Key Info

Basic Information

Portrait: Prof. Dr. Klaus Wehrle © Copyright: Stefan Hense
Prof. Dr. Klaus Wehrle
Faculty / Institution:
Mathematics, Computer Science and Natural Sciences
Organizational Unit:
Computer Science 4 (Communication Systems)
Excellent Science
Project duration:
01.08.2015 to 31.07.2021
EU contribution:
1.988.750 euros
  EU flag and ERC logo This project has received funding from the European Research Council (ERC) under the European Union’s Horizon 2020 research and innovation programme (Grant agreement No. 647295)  


Symbolic Analysis of Temporal and Functional Behavior of Networked Systems


The goal of SYMBIOSYS is to assure the reliability and interoperability of networked (software) systems, a crucial requirement in today’s networked information society. To this end, we devise a software and systems analysis methodology that – for the first time – considers the vital influence factors that determine the behavior of networked systems, especially including input and temporal uncertainty of network interactions. With SYMBIOSYS, we will be able to automatically and effciently explore and analyze the vast amount of distributed execution paths in networked systems in a highly structured manner inspired by Symbolic Execution (SE).

The combination of the benefits of model checking (rigorous exploration) and of dynamic software testing (analyzing real systems’ code) represents a quantum leap in the field of network analysis. Orthogonal to and complementing formal model-based approaches, which target the design of reliable systems on an abstract (model-) level, we also address system- and implementation-level aspects of (typically heterogeneous) implementations that interact via unpredictable networks. To achieve this, we introduce the fundamentally new approaches Symbolic Distributed Execution (SDE), Symbolic Temporal Execution (STE) and their symbiosis (SDTE). This is a breakthrough in the symbolic analysis of real systems and significantly widens the scope of SE to new analysis domains.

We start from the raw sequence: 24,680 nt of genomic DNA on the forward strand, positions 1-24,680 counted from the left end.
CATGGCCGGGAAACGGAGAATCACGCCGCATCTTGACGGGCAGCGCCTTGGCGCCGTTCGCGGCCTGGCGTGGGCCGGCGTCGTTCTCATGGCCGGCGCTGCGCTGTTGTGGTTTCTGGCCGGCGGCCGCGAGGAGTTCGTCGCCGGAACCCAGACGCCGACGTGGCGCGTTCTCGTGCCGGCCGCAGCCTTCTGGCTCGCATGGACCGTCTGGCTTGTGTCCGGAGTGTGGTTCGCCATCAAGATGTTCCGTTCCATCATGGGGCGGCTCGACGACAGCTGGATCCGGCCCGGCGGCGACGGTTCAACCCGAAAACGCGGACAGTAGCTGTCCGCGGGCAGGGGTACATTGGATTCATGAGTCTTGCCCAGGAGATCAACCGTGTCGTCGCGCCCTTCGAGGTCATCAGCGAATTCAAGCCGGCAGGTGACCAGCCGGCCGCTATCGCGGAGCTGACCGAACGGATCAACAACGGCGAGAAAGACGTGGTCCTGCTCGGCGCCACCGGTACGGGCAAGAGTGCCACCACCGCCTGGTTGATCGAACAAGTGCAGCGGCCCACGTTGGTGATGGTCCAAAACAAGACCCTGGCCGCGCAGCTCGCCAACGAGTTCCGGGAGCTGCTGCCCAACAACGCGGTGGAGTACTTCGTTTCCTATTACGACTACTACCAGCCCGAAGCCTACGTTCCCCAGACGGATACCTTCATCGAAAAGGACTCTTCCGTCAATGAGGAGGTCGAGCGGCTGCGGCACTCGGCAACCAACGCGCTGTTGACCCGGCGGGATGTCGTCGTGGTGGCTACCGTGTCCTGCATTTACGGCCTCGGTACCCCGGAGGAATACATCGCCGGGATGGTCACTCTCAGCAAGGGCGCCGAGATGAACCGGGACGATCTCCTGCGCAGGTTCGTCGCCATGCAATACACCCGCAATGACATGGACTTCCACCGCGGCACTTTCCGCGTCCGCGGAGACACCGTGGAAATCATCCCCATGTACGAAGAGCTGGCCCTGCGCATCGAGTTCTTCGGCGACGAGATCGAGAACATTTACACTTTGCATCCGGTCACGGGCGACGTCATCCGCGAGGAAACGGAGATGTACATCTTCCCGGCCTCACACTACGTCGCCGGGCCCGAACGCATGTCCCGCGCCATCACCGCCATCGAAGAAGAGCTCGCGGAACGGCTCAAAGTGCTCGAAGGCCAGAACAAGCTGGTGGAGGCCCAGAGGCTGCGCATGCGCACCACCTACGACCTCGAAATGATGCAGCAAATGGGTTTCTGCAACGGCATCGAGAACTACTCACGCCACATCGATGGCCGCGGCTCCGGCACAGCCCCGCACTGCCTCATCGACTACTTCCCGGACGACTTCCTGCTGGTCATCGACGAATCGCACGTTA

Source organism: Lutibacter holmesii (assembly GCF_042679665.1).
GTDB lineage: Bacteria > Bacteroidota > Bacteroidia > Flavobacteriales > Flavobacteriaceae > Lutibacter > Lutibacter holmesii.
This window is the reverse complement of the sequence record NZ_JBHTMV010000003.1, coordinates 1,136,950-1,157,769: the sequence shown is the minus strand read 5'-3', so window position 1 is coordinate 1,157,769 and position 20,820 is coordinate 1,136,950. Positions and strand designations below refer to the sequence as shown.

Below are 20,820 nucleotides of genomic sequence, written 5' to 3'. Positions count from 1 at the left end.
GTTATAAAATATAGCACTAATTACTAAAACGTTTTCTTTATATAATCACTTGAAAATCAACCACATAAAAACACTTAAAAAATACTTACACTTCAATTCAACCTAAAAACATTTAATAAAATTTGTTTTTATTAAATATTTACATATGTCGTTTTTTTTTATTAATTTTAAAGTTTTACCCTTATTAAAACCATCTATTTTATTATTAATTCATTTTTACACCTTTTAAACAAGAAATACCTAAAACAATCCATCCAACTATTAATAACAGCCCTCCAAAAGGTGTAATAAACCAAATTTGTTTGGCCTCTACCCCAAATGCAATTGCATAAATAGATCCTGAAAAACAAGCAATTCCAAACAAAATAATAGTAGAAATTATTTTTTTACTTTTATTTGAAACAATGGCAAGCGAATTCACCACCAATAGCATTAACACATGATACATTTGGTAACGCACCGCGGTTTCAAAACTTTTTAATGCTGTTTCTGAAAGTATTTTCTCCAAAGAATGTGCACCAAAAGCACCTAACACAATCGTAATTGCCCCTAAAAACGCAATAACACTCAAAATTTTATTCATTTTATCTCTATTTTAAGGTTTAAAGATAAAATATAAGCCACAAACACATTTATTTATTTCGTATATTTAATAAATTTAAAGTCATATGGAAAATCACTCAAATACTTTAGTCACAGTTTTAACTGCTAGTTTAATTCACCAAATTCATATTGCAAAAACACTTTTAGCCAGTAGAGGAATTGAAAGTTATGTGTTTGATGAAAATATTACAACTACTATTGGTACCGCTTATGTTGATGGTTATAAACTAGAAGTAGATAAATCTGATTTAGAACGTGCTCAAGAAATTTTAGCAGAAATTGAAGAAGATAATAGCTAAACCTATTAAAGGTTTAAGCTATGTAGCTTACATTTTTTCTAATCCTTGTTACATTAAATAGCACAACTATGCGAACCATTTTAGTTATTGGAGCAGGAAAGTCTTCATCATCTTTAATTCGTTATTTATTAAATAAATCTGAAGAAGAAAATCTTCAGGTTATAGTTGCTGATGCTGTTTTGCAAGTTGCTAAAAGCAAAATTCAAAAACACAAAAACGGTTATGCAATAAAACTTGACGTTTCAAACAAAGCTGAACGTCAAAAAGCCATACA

Our novel approach raises the issue of complexity and path explosion. Yet, our experience from early work on SDE strongly suggests that the use of domain-specific knowledge and further general optimization strategies allow to significantly reduce this complexity and enable an efficient analysis. SYMBIOSYS also enables and fosters the design of new methods and tools to ensure reliability, interoperability, and other vital properties of networked systems. We demonstrate our new methodology through examples from Cyber-Physical Systems and low-latency communication.